The Planting Planner designs with top rated bumble bee flowers. Continuous blooms and common availabilities are prioritized. Insectary = Annuals + Biennials + Short-Lived Perennials; Wildflower = Biennials + Perennials; Shrubland = Perennials + Shrubs + Trees. Select options to create plantings that bring benefits, host bees, and meet aesthetic needs.


Fifty-five families, 50 subfamilies, 61 tribes, 145 genera, and 272 species of native plants are catalogued. The most listed family is Asteraceae, subfamily is Asteroideae, tribe is Astereae, and genera are Solidago, Helianthus, and Symphyotrichum. Flowers are often white, pink, or yellow; racemes, panicles, or clusters; lobed, fragrant, or tubular; Blooms are most bountiful during June, July, or August.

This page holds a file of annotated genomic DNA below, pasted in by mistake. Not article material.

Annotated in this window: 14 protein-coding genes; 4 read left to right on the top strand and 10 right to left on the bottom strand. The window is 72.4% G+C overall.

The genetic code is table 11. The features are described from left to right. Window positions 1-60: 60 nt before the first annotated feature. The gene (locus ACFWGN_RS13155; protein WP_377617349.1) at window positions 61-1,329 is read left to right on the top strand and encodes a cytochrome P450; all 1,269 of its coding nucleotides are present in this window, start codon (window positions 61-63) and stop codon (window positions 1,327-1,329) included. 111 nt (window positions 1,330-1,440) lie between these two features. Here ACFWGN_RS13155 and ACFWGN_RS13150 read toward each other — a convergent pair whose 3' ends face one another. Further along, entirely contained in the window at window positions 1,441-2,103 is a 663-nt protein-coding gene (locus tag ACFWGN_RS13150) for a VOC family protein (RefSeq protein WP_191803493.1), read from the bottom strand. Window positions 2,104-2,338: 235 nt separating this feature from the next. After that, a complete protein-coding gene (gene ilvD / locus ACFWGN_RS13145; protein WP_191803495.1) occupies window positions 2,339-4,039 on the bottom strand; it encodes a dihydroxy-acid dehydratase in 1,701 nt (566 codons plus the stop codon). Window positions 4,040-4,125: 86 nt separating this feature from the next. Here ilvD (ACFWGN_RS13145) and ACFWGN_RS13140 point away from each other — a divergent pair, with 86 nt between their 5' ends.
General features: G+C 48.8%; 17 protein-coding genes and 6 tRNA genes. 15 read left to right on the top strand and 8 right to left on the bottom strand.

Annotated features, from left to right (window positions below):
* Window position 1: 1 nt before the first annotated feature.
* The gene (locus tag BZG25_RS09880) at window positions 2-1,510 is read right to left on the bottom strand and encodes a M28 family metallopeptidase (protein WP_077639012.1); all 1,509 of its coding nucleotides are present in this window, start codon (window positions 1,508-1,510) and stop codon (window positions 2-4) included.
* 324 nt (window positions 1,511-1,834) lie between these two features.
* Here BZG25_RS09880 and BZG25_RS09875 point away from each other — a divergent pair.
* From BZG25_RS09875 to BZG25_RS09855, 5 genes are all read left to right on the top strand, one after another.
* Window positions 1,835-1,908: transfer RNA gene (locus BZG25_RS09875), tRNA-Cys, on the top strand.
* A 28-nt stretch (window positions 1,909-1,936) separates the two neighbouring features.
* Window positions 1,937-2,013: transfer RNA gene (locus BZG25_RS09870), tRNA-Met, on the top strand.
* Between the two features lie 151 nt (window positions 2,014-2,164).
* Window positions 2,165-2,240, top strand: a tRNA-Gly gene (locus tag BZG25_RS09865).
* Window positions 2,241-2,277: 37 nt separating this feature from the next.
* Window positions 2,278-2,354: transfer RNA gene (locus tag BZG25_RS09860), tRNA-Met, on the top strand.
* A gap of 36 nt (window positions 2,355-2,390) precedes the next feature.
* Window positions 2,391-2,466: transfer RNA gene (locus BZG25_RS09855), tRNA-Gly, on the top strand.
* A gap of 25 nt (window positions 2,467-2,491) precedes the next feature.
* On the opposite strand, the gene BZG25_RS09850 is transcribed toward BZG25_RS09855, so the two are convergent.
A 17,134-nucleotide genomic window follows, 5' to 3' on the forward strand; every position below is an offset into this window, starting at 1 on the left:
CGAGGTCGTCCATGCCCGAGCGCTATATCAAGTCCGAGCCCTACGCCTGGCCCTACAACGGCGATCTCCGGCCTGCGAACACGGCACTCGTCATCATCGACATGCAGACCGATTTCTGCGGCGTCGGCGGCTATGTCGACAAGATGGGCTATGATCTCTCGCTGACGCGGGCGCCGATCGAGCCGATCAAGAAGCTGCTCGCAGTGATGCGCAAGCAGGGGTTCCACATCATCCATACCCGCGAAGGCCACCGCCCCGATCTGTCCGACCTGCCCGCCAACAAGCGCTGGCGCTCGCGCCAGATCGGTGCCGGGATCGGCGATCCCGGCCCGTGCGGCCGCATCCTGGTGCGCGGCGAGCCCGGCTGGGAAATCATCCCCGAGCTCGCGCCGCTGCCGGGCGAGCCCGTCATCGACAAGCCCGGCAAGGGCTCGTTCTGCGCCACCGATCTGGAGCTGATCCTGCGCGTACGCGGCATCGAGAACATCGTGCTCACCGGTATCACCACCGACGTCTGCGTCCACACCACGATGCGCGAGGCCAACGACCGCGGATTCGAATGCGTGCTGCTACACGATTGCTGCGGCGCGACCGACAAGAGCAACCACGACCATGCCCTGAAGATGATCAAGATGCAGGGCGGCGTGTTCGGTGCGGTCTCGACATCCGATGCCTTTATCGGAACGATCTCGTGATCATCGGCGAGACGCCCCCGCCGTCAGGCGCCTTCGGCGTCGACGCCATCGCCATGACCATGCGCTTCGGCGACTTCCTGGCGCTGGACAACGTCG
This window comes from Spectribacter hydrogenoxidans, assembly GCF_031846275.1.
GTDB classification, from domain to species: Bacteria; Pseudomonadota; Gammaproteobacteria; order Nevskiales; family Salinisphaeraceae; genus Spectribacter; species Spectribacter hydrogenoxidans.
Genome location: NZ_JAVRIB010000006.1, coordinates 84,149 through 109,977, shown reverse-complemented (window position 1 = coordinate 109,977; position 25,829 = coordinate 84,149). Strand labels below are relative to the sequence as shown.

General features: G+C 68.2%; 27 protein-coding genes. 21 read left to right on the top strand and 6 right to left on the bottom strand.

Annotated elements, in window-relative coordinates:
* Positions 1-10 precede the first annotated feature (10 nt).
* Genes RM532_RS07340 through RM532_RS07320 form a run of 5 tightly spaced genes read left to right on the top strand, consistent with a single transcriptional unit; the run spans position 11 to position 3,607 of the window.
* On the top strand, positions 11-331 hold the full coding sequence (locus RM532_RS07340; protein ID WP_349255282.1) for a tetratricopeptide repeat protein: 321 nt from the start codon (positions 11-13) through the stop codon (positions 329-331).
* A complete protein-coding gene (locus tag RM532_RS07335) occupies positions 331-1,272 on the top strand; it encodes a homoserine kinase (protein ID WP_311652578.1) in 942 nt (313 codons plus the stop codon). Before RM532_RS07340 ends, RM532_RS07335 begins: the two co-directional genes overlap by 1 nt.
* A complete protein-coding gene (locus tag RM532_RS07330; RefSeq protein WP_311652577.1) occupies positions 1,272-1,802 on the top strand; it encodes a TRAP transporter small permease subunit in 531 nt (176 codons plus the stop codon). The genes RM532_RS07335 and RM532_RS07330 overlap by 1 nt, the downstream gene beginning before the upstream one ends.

Top rated bumble bee flower genera are Asclepias, Cirsium, Helianthus, Monarda, Pycnanthemum, Solidago, and Symphyotrichum. Top rated nectar plants include Liriodendron, Phacelia, Rhus, Robinia, Scrophularia, and Tilia. Both top rated pollen plants and hosts for pollen specialist bees are Solidago, Helianthus, and Symphyotrichum.

Pollen grains are commonly yellow, round, or spiny. Fruits are frequently cypselae, capsules, or pods. Roots are regularly rhizomes, fibrous, or taproots. Leaves are oftentimes toothed, hairy, or lance-shaped. Stems are mostly alternate, hairy, or square. Forms are frequently upright, branching, or basal. Growth is generally by seeding or spreading. Cycles are often perennials, shrubs, or trees.